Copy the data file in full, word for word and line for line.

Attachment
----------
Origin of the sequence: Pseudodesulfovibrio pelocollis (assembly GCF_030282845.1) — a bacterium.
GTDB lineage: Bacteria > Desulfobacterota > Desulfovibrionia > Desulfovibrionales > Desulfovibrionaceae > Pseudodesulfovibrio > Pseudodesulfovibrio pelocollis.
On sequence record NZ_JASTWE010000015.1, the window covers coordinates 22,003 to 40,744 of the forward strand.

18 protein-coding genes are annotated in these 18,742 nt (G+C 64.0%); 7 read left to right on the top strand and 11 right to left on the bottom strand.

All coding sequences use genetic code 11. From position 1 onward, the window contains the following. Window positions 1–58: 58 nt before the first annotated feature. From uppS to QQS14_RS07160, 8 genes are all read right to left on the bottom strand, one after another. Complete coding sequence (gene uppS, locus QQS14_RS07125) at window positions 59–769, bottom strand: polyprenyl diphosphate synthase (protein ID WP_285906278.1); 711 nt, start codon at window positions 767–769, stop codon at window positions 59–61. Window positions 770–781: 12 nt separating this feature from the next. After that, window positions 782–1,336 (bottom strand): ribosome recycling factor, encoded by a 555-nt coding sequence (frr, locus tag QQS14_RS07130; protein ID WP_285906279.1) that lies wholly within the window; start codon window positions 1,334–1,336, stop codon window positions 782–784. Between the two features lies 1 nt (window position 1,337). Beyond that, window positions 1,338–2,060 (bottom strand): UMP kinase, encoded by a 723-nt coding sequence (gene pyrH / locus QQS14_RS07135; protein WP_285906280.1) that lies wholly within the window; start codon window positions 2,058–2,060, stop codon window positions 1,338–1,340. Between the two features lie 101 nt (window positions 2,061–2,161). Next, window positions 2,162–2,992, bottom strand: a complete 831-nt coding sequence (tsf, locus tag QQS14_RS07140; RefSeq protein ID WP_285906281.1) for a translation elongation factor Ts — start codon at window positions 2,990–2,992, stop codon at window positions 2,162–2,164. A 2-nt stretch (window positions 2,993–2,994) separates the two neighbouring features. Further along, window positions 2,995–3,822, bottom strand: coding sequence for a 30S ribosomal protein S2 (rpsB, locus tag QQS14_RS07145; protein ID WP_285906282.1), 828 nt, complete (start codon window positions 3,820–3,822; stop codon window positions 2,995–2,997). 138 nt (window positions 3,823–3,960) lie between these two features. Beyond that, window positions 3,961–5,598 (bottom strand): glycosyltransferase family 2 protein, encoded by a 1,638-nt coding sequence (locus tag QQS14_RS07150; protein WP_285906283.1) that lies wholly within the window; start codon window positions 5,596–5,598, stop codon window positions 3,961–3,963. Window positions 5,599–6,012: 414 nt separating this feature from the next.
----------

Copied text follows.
Origin of the sequence: Pseudodesulfovibrio pelocollis (assembly GCF_030282845.1) — a bacterium.
GTDB lineage: Bacteria > Desulfobacterota > Desulfovibrionia > Desulfovibrionales > Desulfovibrionaceae > Pseudodesulfovibrio > Pseudodesulfovibrio pelocollis.
On sequence record NZ_JASTWE010000015.1, the window covers coordinates 22,003 to 40,744 of the forward strand.

18 protein-coding genes are annotated in these 18,742 nt (G+C 64.0%); 7 read left to right on the top strand and 11 right to left on the bottom strand.

All coding sequences use genetic code 11. From position 1 onward, the window contains the following. Window positions 1–58: 58 nt before the first annotated feature. From uppS to QQS14_RS07160, 8 genes are all read right to left on the bottom strand, one after another. Complete coding sequence (gene uppS, locus QQS14_RS07125) at window positions 59–769, bottom strand: polyprenyl diphosphate synthase (protein ID WP_285906278.1); 711 nt, start codon at window positions 767–769, stop codon at window positions 59–61. Window positions 770–781: 12 nt separating this feature from the next. After that, window positions 782–1,336 (bottom strand): ribosome recycling factor, encoded by a 555-nt coding sequence (frr, locus tag QQS14_RS07130; protein ID WP_285906279.1) that lies wholly within the window; start codon window positions 1,334–1,336, stop codon window positions 782–784. Between the two features lies 1 nt (window position 1,337). Beyond that, window positions 1,338–2,060 (bottom strand): UMP kinase, encoded by a 723-nt coding sequence (gene pyrH / locus QQS14_RS07135; protein WP_285906280.1) that lies wholly within the window; start codon window positions 2,058–2,060, stop codon window positions 1,338–1,340. Between the two features lie 101 nt (window positions 2,061–2,161). Next, window positions 2,162–2,992, bottom strand: a complete 831-nt coding sequence (tsf, locus tag QQS14_RS07140; RefSeq protein ID WP_285906281.1) for a translation elongation factor Ts — start codon at window positions 2,990–2,992, stop codon at window positions 2,162–2,164. A 2-nt stretch (window positions 2,993–2,994) separates the two neighbouring features. Further along, window positions 2,995–3,822, bottom strand: coding sequence for a 30S ribosomal protein S2 (rpsB, locus tag QQS14_RS07145; protein ID WP_285906282.1), 828 nt, complete (start codon window positions 3,820–3,822; stop codon window positions 2,995–2,997). 138 nt (window positions 3,823–3,960) lie between these two features. Beyond that, window positions 3,961–5,598 (bottom strand): glycosyltransferase family 2 protein, encoded by a 1,638-nt coding sequence (locus tag QQS14_RS07150; protein WP_285906283.1) that lies wholly within the window; start codon window positions 5,596–5,598, stop codon window positions 3,961–3,963. Window positions 5,599–6,012: 414 nt separating this feature from the next.